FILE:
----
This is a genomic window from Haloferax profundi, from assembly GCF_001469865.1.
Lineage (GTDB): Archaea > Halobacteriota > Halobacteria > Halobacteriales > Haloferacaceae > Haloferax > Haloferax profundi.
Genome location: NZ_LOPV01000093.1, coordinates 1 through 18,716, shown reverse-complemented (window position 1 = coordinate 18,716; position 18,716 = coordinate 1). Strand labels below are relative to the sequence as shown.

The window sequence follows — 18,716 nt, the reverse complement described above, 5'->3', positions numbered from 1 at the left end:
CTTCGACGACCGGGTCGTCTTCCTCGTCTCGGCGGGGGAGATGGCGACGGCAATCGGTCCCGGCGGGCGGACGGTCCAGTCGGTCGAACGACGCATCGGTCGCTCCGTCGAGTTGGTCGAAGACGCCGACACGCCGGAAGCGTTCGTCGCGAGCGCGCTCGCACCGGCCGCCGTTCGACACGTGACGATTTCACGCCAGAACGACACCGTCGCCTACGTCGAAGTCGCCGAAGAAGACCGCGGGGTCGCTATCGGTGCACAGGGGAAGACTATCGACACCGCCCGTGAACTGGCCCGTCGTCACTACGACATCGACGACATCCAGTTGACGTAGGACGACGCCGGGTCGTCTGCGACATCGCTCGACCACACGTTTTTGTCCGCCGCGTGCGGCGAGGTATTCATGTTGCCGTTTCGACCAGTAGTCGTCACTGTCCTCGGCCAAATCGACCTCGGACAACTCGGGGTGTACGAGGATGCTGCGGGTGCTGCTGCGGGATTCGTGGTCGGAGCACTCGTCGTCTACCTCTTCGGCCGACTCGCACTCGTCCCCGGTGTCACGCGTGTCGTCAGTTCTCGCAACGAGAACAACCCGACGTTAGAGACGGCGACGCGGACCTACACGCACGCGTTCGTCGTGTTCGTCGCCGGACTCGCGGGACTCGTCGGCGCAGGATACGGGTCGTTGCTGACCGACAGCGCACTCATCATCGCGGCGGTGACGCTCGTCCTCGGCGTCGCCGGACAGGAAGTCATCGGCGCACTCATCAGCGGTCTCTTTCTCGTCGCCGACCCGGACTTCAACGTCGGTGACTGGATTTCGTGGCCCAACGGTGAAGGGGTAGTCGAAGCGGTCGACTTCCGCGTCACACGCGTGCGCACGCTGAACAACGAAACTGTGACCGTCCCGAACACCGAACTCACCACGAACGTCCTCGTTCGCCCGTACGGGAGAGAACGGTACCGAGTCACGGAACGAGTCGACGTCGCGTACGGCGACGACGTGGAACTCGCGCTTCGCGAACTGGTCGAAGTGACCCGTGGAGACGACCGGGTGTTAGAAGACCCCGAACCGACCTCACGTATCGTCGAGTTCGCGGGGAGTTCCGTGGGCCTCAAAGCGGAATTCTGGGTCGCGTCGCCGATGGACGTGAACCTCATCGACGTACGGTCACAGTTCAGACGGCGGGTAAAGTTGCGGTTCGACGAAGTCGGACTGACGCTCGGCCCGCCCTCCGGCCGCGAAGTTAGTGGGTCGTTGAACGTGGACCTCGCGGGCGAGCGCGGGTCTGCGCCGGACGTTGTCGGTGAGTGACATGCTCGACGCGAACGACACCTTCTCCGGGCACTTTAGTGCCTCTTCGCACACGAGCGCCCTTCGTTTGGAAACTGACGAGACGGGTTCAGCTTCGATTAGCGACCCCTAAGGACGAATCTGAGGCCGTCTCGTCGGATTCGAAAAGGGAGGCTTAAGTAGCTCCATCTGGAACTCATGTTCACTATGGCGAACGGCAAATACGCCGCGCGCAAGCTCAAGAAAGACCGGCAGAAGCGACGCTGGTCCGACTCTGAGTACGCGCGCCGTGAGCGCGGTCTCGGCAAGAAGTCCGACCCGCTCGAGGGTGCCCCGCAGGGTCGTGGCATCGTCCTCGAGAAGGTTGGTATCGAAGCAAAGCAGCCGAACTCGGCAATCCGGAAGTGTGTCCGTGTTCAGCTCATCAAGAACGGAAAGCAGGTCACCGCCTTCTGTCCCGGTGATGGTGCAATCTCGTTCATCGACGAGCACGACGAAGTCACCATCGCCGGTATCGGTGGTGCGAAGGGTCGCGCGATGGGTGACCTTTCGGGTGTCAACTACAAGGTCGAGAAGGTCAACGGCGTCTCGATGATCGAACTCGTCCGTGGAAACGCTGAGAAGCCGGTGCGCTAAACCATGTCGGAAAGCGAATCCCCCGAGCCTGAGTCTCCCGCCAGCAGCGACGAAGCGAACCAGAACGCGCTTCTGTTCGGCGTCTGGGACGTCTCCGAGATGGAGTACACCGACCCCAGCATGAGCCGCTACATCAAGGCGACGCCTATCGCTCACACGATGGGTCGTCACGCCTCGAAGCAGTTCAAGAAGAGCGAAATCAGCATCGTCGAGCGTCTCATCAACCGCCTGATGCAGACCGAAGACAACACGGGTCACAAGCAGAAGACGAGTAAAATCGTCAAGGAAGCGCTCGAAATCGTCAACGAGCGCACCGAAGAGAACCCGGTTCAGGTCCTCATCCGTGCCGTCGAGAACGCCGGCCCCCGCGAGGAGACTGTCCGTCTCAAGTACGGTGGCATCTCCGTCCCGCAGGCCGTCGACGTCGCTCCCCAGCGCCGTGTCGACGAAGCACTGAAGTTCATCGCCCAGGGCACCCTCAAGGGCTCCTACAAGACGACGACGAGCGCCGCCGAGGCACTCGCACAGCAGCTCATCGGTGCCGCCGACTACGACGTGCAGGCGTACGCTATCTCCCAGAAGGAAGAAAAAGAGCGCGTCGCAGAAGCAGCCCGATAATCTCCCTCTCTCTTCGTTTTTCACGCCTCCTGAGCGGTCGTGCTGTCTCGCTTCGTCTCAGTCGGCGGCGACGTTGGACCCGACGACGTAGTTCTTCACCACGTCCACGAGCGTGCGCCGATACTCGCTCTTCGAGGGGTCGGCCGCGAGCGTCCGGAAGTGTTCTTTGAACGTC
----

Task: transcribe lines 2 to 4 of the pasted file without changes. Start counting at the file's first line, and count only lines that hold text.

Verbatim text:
Lineage (GTDB): Archaea > Halobacteriota > Halobacteria > Halobacteriales > Haloferacaceae > Haloferax > Haloferax profundi.
Genome location: NZ_LOPV01000093.1, coordinates 1 through 18,716, shown reverse-complemented (window position 1 = coordinate 18,716; position 18,716 = coordinate 1). Strand labels below are relative to the sequence as shown.

The window sequence follows — 18,716 nt, the reverse complement described above, 5'->3', positions numbered from 1 at the left end: